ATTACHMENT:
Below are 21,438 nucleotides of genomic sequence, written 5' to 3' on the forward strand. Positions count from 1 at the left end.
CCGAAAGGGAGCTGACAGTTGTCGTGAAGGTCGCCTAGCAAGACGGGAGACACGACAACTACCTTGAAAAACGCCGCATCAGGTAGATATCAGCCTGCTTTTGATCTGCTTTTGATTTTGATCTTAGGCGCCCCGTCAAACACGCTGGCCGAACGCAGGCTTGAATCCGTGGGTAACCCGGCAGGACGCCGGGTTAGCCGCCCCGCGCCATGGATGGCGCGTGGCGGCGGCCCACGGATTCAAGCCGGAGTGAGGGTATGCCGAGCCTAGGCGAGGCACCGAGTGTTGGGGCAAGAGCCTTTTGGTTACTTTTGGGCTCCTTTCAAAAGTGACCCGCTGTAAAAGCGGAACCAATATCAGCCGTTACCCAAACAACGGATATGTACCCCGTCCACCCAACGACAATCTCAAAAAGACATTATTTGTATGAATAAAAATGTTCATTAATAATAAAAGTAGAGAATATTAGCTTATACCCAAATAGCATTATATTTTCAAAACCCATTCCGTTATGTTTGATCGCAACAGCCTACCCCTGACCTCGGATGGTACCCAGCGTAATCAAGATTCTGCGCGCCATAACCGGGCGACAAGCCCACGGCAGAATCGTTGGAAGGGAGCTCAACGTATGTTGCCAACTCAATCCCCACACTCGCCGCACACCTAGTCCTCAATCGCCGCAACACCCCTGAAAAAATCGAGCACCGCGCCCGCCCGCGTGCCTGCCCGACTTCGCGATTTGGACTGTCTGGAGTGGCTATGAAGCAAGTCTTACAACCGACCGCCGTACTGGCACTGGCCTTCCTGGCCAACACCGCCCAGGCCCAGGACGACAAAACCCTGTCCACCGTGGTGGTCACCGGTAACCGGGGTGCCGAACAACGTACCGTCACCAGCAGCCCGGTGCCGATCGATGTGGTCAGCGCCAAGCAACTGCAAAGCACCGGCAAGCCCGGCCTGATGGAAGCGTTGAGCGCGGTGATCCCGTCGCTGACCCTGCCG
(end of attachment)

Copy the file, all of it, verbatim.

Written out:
Below are 21,438 nucleotides of genomic sequence, written 5' to 3' on the forward strand. Positions count from 1 at the left end.
CCGAAAGGGAGCTGACAGTTGTCGTGAAGGTCGCCTAGCAAGACGGGAGACACGACAACTACCTTGAAAAACGCCGCATCAGGTAGATATCAGCCTGCTTTTGATCTGCTTTTGATTTTGATCTTAGGCGCCCCGTCAAACACGCTGGCCGAACGCAGGCTTGAATCCGTGGGTAACCCGGCAGGACGCCGGGTTAGCCGCCCCGCGCCATGGATGGCGCGTGGCGGCGGCCCACGGATTCAAGCCGGAGTGAGGGTATGCCGAGCCTAGGCGAGGCACCGAGTGTTGGGGCAAGAGCCTTTTGGTTACTTTTGGGCTCCTTTCAAAAGTGACCCGCTGTAAAAGCGGAACCAATATCAGCCGTTACCCAAACAACGGATATGTACCCCGTCCACCCAACGACAATCTCAAAAAGACATTATTTGTATGAATAAAAATGTTCATTAATAATAAAAGTAGAGAATATTAGCTTATACCCAAATAGCATTATATTTTCAAAACCCATTCCGTTATGTTTGATCGCAACAGCCTACCCCTGACCTCGGATGGTACCCAGCGTAATCAAGATTCTGCGCGCCATAACCGGGCGACAAGCCCACGGCAGAATCGTTGGAAGGGAGCTCAACGTATGTTGCCAACTCAATCCCCACACTCGCCGCACACCTAGTCCTCAATCGCCGCAACACCCCTGAAAAAATCGAGCACCGCGCCCGCCCGCGTGCCTGCCCGACTTCGCGATTTGGACTGTCTGGAGTGGCTATGAAGCAAGTCTTACAACCGACCGCCGTACTGGCACTGGCCTTCCTGGCCAACACCGCCCAGGCCCAGGACGACAAAACCCTGTCCACCGTGGTGGTCACCGGTAACCGGGGTGCCGAACAACGTACCGTCACCAGCAGCCCGGTGCCGATCGATGTGGTCAGCGCCAAGCAACTGCAAAGCACCGGCAAGCCCGGCCTGATGGAAGCGTTGAGCGCGGTGATCCCGTCGCTGACCCTGCCG